On July 11, Waka Kotahi issued a prohibition notice for the Auckland metro network area after Te Huia was involved in two separate Signal Passed at Danger incidents. It was initially suggested that a resumption of service was contingent on new safety equipment, in the form of a European Train Control System, which could take more than a year to procure, but the regulator has now announced that sufficient new safety measures meant it was satisfied that the service could return.

An alternative safety system, called Electronic Train Protection, has been installed, which slows a train as it approaches a red signal and automatically brings it to a halt if passed. 

“We thank the regulator for their engagement and consideration and are pleased the disruption for passengers will soon end,” said KiwiRail’s head of operations, Paul Ashton, in a statement. “Before resuming the service, we will ensure all of our Te Huia drivers do further route training. KiwiRail took both incidents seriously, and has worked closely with the rail regulator to resolve its concerns. The rail network is safe and well managed, and we want to assure the public of this.”  

Te Huia, the Hamilton-Auckland commuter train. (Photo: Grady Connell)

The Bulletin: Metservice vs Niwa – weather forecasting systems to be reviewed

The government has announced it will review weather forecasting systems. State Owned Enterprises minister Duncan Webb confirmed the review would begin in September and focus on improving the system, taking climate change and infrastructure into account. There have been questions cropping up for a while about why we have two publicly owned bodies, MetService and the National Institute of Water and Atmospheric Research (Niwa), competing to provide forecasts and was most recently covered by Media Insider, Shayne Currie (paywalled).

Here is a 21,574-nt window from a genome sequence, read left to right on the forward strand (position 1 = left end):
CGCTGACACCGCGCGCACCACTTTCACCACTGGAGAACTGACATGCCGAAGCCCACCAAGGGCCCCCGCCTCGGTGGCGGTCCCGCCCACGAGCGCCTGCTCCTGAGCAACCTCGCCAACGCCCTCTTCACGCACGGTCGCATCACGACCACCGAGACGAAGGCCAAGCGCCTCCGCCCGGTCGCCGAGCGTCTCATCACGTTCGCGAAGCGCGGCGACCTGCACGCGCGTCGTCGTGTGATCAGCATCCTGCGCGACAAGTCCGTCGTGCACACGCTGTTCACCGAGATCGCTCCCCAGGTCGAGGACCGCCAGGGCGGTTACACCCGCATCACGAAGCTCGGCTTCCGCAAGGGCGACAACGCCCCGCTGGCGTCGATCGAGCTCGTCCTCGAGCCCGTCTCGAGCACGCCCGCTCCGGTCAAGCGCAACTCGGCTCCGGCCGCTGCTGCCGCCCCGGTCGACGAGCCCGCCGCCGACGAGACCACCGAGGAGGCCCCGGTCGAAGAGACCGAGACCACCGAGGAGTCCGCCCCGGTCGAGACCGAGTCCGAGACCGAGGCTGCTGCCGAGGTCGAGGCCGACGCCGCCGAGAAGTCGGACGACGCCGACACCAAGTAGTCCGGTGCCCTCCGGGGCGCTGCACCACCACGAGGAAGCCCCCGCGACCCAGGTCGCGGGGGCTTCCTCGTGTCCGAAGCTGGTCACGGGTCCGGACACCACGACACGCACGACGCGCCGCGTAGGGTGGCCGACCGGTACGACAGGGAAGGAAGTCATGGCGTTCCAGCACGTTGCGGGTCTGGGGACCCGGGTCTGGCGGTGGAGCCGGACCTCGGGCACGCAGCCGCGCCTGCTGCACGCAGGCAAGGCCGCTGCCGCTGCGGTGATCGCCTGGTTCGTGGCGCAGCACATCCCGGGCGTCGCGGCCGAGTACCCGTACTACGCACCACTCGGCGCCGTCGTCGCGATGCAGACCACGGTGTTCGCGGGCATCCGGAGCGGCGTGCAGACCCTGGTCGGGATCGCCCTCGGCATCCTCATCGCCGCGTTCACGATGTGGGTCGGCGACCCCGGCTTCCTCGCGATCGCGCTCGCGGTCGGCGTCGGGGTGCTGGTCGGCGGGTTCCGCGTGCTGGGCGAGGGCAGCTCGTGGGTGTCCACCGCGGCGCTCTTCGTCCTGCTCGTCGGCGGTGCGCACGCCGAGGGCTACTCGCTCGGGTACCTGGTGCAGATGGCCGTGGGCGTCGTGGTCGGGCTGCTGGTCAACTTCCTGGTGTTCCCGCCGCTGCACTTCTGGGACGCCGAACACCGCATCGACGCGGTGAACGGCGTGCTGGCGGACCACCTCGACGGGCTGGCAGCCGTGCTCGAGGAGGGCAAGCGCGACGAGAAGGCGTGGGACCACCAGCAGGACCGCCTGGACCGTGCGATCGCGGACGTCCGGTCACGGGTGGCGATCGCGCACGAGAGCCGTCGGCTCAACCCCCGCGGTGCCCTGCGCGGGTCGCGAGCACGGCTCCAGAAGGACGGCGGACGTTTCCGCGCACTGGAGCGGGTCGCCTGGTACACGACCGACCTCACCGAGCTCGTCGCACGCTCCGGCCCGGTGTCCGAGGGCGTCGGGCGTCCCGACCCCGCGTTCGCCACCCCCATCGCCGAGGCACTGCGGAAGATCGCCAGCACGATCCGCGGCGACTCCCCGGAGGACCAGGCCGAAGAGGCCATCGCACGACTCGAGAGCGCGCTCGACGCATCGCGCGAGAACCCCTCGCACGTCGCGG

They were both created in 1992 with MetService to focus on providing a forecasting and warnings service while Niwa, would focus on research. The lines between the two have gotten blurry. A recent public spat saw MetService alleging Niwa’s forecasts may be injurious to public safety when used by the Department of Conservation. MetService is a state-owned enterprise and Niwa is a Crown research entity. As the RNZ story notes, under competition law, it’s become “trickier” for them to share information or agree on areas where they would not compete. The final report will be returned in February 2024.

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Further details of Kiri Allan crash reported as Labour caucus faces leaking claims

Kiri Allan in 2020 (Photo by Hagen Hopkins/Getty Images)

It’s been reported that Kiri Allan was found 500 metres away from the crash that ended her political career.

The Post has published claims this morning that police dogs were used to track the former justice minister after a late night collision with a parked car on Sunday.

While police and the prime minister’s office have not confirmed the report, a resident near the site of the car crash said they heard dogs barking in a police car.

Allan was charged with careless use of a motor vehicle and refusing to accompany a police officer. She has since confirmed she won’t contest this year’s election and a new Labour candidate for the East Coast electorate will be chosen imminently.

Yesterday also saw reports of a leak from the typically watertight Labour caucus of additional claims, levelled by a first term MP, that Allan had bullied them. That initially came from The Post as well, though Newshub verified the claim and political editor Jenna Lynch delivered an uncomfortable report on last night’s 6pm bulletin, with senior ministers rolled out to repeat the line “we don’t talk about anything that happens in caucus”.

The only minister to go beyond that comment was Kieran McAnulty, who admitted he was “disappointed to hear that it’s happened”.

Former National Party leader Judith Collins, who would know all about the struggles of a leaking caucus, said: “It’s a bit like a hole in a balloon really, it all comes out.”

Writing for Stuff today, Tova O’Brien said the leaks brought further bad news for the government. “Leaks tend to beget other leaks,” she wrote. “When the factions are so entrenched, when they feel their side’s losing or – in the case of low list or marginal electorate seat MPs – their jobs are at stake, leaking is the last desperate gasp of self-preservation.”